Were you born with a silver spoon in your mouth? A teaspoon is enough. If so, you can purchase De Jaeger snail caviar: “A taste sensation that evokes a sense of walking in the forest after the rain, with hints of mushroom and moss,” says Dominique Pierru, owner of the snail farm in France. The elegant, wine-red coloured tin filled with precious eggs may be procured at Harrods Food Halls in London or gourmet shops in Dubai and the United Arab Emirates at €80 for 50g.
The snails live the good life
Three years of development have resulted in a method that both tones down the taste to the proper level, while maintaining a reasonable level of handling. “An absolute prerequisite for obtaining gourmet-class eggs is that the snails are relaxed and live well,” says Dominique. The snail farm, a small family-run business, has received a great deal of media attention. In 2008 no less than 15 different TV teams visited the farm. But despite the publicity, snail caviar is relatively unknown on the market, and the packaging is an important tool in communication.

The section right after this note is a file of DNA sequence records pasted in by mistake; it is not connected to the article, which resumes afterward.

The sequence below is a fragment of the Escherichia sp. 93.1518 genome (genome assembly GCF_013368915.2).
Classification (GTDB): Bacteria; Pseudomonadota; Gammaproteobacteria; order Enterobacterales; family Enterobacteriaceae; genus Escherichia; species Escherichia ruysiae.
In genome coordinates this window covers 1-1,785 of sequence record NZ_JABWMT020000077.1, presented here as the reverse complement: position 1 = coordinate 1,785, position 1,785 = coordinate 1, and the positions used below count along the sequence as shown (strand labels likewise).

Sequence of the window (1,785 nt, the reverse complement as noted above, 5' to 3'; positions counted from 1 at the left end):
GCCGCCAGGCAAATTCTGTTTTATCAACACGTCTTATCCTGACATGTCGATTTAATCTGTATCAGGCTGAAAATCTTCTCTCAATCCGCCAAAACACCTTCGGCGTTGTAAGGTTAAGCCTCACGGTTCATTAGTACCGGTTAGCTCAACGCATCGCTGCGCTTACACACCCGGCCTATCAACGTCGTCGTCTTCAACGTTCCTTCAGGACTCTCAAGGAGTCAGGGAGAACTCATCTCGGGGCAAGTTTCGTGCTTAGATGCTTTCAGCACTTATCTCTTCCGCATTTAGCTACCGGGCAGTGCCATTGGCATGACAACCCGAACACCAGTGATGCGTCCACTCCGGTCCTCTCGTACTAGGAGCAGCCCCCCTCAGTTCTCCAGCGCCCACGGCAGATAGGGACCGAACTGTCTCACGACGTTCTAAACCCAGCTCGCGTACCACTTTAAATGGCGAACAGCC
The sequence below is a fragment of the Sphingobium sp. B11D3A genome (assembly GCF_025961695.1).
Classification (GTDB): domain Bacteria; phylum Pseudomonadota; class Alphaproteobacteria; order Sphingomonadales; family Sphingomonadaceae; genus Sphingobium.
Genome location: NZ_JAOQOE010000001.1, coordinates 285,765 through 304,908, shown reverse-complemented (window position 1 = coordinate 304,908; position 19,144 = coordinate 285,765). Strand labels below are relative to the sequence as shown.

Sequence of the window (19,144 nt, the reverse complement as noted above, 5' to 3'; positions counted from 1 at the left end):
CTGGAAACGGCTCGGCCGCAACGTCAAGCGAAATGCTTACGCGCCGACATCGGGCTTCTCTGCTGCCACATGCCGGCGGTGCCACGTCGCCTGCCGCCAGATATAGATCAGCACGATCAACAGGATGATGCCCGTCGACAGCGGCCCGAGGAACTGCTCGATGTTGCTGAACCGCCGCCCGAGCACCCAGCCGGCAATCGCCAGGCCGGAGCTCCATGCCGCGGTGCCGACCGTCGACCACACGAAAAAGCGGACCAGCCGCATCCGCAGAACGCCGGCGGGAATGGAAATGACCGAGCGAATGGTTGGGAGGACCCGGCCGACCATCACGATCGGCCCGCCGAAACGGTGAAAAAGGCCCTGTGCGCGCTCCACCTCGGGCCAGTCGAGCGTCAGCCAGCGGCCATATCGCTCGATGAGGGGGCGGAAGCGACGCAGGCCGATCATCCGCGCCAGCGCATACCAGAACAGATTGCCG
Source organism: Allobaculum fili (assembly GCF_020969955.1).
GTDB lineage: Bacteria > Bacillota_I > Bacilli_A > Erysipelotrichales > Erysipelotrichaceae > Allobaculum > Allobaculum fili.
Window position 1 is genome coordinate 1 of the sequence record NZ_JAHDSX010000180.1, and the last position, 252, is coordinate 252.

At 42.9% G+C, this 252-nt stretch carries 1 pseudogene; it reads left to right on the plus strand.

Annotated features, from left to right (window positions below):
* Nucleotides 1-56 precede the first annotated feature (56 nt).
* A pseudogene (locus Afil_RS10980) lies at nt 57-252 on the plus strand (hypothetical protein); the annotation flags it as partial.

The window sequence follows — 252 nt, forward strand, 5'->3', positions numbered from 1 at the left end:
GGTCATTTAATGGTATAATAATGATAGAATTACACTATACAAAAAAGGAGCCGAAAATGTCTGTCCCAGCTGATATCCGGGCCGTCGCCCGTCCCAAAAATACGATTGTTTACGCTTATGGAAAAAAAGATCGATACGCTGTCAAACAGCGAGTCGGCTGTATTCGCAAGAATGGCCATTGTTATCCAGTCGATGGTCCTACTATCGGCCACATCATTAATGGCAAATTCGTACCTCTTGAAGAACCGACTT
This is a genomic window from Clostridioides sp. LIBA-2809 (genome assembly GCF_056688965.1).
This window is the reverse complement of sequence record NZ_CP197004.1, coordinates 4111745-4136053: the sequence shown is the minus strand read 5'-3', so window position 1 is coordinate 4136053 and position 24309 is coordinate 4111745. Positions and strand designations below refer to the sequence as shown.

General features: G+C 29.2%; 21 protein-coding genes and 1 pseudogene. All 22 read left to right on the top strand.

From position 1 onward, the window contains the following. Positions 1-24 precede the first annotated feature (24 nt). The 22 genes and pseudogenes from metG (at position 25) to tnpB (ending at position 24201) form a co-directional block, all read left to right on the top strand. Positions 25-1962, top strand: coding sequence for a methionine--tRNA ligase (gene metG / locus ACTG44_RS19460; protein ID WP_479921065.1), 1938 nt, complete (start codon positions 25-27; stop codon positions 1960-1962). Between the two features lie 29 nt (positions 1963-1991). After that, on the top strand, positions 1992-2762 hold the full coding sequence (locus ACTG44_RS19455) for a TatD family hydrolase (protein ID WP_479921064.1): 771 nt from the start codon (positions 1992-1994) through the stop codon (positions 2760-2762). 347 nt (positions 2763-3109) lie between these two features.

The packaging: a balance between function and attraction
“When creating packaging, there are many parameters to consider,” says Génebaud Gérandal, a designer at Studio Gérandal. “The function should simply be there while the ‘wow’ factor takes over when you look at and touch the packaging. The packaging should also inspire an element of surprise when opened. Korsnäs White was the obvious choice for cartonboard due to its printing properties and exceptional formability, which is so essential for high-quality embossing. This packaging breathes luxury and conveys the right feeling,” concludes Génebaud.
In 2008, 200kg of eggs were produced – a figure that is expected to double in 2009.
The production process is certified in accordance with European HACCP food safety standards.